Audit of Denver law enforcement complaints and discipline during 2012 largely positive

Police handled complaints faster in 2012 than 2011

DENVER - After his first full year as Denver's Chief of Police, Robert White received a glowing review from the Office of the Independent Monitor, the city agency that audits the police and sheriff's departments.

While the annual report is required to tally the number of complaints against officers and how they were handled, it specifically praises Chief White's changes to the disciplinary process. One of those changes was the creation of the Conduct Review Office, which is credited with streamlining disciplinary decisions.

The report also praises the work of Commander Mary Beth Klee, who was appointed to head the Internal Affairs Bureau by White. Klee was credited with requiring her staff to complete most investigations within 30-days.

"These changes appear to be bearing fruit," the report said.

In fact, the report shows that the mean and median length of time for post-investigation findings and discipline was the lowest since 2006.

The Office of the Independent Monitor also had positive things to say about the new leadership of the Denver Sheriff's Department's Internal Affairs Bureau, despite a 52 percent increase in the time it took them to review complaints during 2012.

"Although Captain [Deric] Wynn has been in place for only a short time, we have already been impressed by his commitment to ensuring effective, high-quality investigations," the report said.

-- Handling Of Complaints --

The Denver Police Department saw a slight increase in the number of complaints in 2012, compared to 2011. Meanwhile, the Denver Sheriff's Department saw a slight decrease.

The Sheriff's Department saw reductions in complaints from all but three location categories -- the county jail, the vehicle impound facility and "other." That last category is not defined in the report.

The modest increase of complaints at the county jail is notable because it was the first interruption in a rapidly downward trend that goes back to 2008, when 247 complaints were related to the county jail --  89 were filed in 2011 and 96 were filed in 2012.

Although Denver police received more complaints in 2012, about 4 percent fewer complaints from Internal Affairs resulted in sustained findings against officers.

The report also showed that the police department employed mediation at the highest rate in the nation. For the department's 1,383 officers, 42 complaints were mediated.

New York City, by contrast, has 34,510 officers but only completed 165 mediations.

-- Disciplinary Actions --

The report shows a reduced number of total disciplinary actions against members of both departments. For White's department, all but one variety of discipline showed a year-over-year decline.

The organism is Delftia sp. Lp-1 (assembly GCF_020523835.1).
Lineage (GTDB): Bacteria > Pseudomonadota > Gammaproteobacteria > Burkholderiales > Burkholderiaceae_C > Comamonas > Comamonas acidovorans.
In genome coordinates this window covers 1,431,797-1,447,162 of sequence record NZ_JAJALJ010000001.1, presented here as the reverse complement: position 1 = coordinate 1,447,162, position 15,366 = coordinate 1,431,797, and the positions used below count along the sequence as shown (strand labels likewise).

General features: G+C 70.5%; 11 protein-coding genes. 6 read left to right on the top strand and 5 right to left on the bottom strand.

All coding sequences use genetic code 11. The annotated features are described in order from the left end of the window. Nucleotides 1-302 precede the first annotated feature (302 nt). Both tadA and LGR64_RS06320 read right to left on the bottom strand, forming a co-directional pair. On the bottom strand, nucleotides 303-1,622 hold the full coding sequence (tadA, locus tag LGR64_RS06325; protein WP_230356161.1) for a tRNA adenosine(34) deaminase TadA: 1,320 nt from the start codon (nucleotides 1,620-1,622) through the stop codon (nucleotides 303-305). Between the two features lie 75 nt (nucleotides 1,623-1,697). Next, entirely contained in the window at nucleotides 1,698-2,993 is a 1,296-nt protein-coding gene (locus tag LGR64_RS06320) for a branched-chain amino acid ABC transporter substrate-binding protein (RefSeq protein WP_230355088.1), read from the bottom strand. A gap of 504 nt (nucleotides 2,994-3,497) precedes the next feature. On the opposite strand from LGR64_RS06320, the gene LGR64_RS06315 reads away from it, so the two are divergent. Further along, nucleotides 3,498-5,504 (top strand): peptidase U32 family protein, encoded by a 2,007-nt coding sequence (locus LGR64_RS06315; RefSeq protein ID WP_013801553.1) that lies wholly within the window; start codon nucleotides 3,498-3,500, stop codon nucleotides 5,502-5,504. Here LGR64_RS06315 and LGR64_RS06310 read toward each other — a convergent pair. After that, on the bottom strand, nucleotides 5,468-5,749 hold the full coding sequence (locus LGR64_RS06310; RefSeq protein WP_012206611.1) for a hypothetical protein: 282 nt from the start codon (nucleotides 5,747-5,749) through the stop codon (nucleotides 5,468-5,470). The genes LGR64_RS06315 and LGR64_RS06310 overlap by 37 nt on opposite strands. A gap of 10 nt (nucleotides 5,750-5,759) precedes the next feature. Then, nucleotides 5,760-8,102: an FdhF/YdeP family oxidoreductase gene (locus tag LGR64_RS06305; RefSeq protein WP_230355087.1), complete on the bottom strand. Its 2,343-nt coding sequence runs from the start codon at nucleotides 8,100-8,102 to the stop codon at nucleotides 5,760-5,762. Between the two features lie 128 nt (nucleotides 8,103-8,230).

The only increase was in the number of officers who retired prior to discipline. Four resigned in 2012, whereas only one took that route in 2011.

Eight deputies decided to resign prior to their discipline. Two of those were accused of being involved in an inappropriate relationship with inmates. One other deputy was fired for the same charge.

Between the two departments, only 4 people were fired during 2012.

A total of 22 officers and 35 deputies served suspensions during the year. That includes one unidentified officer who served 84 days of suspension during 2012 for two incidents. In one case he ridiculed and shoved a homeless man, then made a sign saying "Don't feed the Bums!" and stood with it next to the man for an hour. The same officer's second suspension related to his calling in sick on two days after a drinking binge.

-- Officer-Involved Shootings --

Twice as many officer-involved shootings occurred during 2012 as did during the previous year. The eight shootings involved a total of nine police officers.

Three of the people shot by the officers died and one other was injured.

Only one officer has been punished in relation to one of these shootings. Because he used a weapon not approved by the department, the decision to fire him was upheld.

The report states that investigative work is continuing on two of the shootings, both related to the case in which Larry Gomez is accused of shooting at Denver and Aurora officers during traffic stops.

The Office of the Independent Monitor requested additional investigation into officers' involvement in the chase that led to Gomez's arrest and crash in Aurora. In that, one officer fired several shots and Gomez was hit twice.
The report calls for more investigation to determine if any part of department policy was violated in this incident.


Read the annual report:


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